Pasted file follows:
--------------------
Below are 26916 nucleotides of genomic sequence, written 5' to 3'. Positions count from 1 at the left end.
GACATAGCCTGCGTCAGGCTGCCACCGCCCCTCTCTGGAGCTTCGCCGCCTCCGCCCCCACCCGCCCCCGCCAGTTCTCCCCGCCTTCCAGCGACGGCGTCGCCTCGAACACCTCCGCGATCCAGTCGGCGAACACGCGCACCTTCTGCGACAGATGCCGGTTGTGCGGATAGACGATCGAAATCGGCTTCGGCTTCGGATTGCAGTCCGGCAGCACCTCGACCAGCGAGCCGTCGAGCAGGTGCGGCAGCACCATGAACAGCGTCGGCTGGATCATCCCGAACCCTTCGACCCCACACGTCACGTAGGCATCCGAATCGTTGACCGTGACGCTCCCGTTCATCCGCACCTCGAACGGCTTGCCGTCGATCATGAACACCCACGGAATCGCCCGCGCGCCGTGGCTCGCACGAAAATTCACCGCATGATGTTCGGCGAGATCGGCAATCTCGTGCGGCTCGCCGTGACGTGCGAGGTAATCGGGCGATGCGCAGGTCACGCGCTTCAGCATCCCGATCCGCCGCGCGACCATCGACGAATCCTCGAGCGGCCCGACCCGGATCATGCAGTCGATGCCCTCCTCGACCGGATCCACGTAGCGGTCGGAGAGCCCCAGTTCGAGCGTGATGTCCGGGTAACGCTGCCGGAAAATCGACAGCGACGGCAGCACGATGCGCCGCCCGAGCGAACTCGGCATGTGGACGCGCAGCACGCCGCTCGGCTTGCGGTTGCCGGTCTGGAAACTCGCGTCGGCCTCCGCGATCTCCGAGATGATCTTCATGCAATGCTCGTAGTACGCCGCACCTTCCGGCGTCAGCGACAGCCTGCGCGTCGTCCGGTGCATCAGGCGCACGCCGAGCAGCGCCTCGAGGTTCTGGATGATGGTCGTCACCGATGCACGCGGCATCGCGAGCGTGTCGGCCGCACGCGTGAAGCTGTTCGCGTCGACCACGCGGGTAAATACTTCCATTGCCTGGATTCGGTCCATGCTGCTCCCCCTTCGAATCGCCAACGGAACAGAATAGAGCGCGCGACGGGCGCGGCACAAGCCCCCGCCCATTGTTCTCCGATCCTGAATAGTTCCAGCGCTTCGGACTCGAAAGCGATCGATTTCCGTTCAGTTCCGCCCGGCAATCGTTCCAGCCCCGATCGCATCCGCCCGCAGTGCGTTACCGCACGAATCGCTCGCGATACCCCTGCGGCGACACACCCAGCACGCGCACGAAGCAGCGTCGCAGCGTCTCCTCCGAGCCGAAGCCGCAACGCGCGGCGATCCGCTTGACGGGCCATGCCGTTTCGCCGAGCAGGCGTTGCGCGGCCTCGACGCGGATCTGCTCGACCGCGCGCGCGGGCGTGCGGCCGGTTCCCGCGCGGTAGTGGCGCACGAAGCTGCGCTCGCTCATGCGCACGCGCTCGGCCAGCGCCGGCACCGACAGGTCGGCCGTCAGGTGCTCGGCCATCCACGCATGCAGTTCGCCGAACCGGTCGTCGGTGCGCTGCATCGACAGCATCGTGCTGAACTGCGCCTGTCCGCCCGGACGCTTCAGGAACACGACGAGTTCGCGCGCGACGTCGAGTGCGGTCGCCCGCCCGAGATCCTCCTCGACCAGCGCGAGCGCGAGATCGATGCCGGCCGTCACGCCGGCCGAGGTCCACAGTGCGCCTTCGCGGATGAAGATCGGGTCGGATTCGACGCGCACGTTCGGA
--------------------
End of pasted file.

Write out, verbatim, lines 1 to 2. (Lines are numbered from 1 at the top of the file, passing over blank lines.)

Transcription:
Below are 26916 nucleotides of genomic sequence, written 5' to 3'. Positions count from 1 at the left end.
GACATAGCCTGCGTCAGGCTGCCACCGCCCCTCTCTGGAGCTTCGCCGCCTCCGCCCCCACCCGCCCCCGCCAGTTCTCCCCGCCTTCCAGCGACGGCGTCGCCTCGAACACCTCCGCGATCCAGTCGGCGAACACGCGCACCTTCTGCGACAGATGCCGGTTGTGCGGATAGACGATCGAAATCGGCTTCGGCTTCGGATTGCAGTCCGGCAGCACCTCGACCAGCGAGCCGTCGAGCAGGTGCGGCAGCACCATGAACAGCGTCGGCTGGATCATCCCGAACCCTTCGACCCCACACGTCACGTAGGCATCCGAATCGTTGACCGTGACGCTCCCGTTCATCCGCACCTCGAACGGCTTGCCGTCGATCATGAACACCCACGGAATCGCCCGCGCGCCGTGGCTCGCACGAAAATTCACCGCATGATGTTCGGCGAGATCGGCAATCTCGTGCGGCTCGCCGTGACGTGCGAGGTAATCGGGCGATGCGCAGGTCACGCGCTTCAGCATCCCGATCCGCCGCGCGACCATCGACGAATCCTCGAGCGGCCCGACCCGGATCATGCAGTCGATGCCCTCCTCGACCGGATCCACGTAGCGGTCGGAGAGCCCCAGTTCGAGCGTGATGTCCGGGTAACGCTGCCGGAAAATCGACAGCGACGGCAGCACGATGCGCCGCCCGAGCGAACTCGGCATGTGGACGCGCAGCACGCCGCTCGGCTTGCGGTTGCCGGTCTGGAAACTCGCGTCGGCCTCCGCGATCTCCGAGATGATCTTCATGCAATGCTCGTAGTACGCCGCACCTTCCGGCGTCAGCGACAGCCTGCGCGTCGTCCGGTGCATCAGGCGCACGCCGAGCAGCGCCTCGAGGTTCTGGATGATGGTCGTCACCGATGCACGCGGCATCGCGAGCGTGTCGGCCGCACGCGTGAAGCTGTTCGCGTCGACCACGCGGGTAAATACTTCCATTGCCTGGATTCGGTCCATGCTGCTCCCCCTTCGAATCGCCAACGGAACAGAATAGAGCGCGCGACGGGCGCGGCACAAGCCCCCGCCCATTGTTCTCCGATCCTGAATAGTTCCAGCGCTTCGGACTCGAAAGCGATCGATTTCCGTTCAGTTCCGCCCGGCAATCGTTCCAGCCCCGATCGCATCCGCCCGCAGTGCGTTACCGCACGAATCGCTCGCGATACCCCTGCGGCGACACACCCAGCACGCGCACGAAGCAGCGTCGCAGCGTCTCCTCCGAGCCGAAGCCGCAACGCGCGGCGATCCGCTTGACGGGCCATGCCGTTTCGCCGAGCAGGCGTTGCGCGGCCTCGACGCGGATCTGCTCGACCGCGCGCGCGGGCGTGCGGCCGGTTCCCGCGCGGTAGTGGCGCACGAAGCTGCGCTCGCTCATGCGCACGCGCTCGGCCAGCGCCGGCACCGACAGGTCGGCCGTCAGGTGCTCGGCCATCCACGCATGCAGTTCGCCGAACCGGTCGTCGGTGCGCTGCATCGACAGCATCGTGCTGAACTGCGCCTGTCCGCCCGGACGCTTCAGGAACACGACGAGTTCGCGCGCGACGTCGAGTGCGGTCGCCCGCCCGAGATCCTCCTCGACCAGCGCGAGCGCGAGATCGATGCCGGCCGTCACGCCGGCCGAGGTCCACAGTGCGCCTTCGCGGATGAAGATCGGGTCGGATTCGACGCGCACGTTCGGA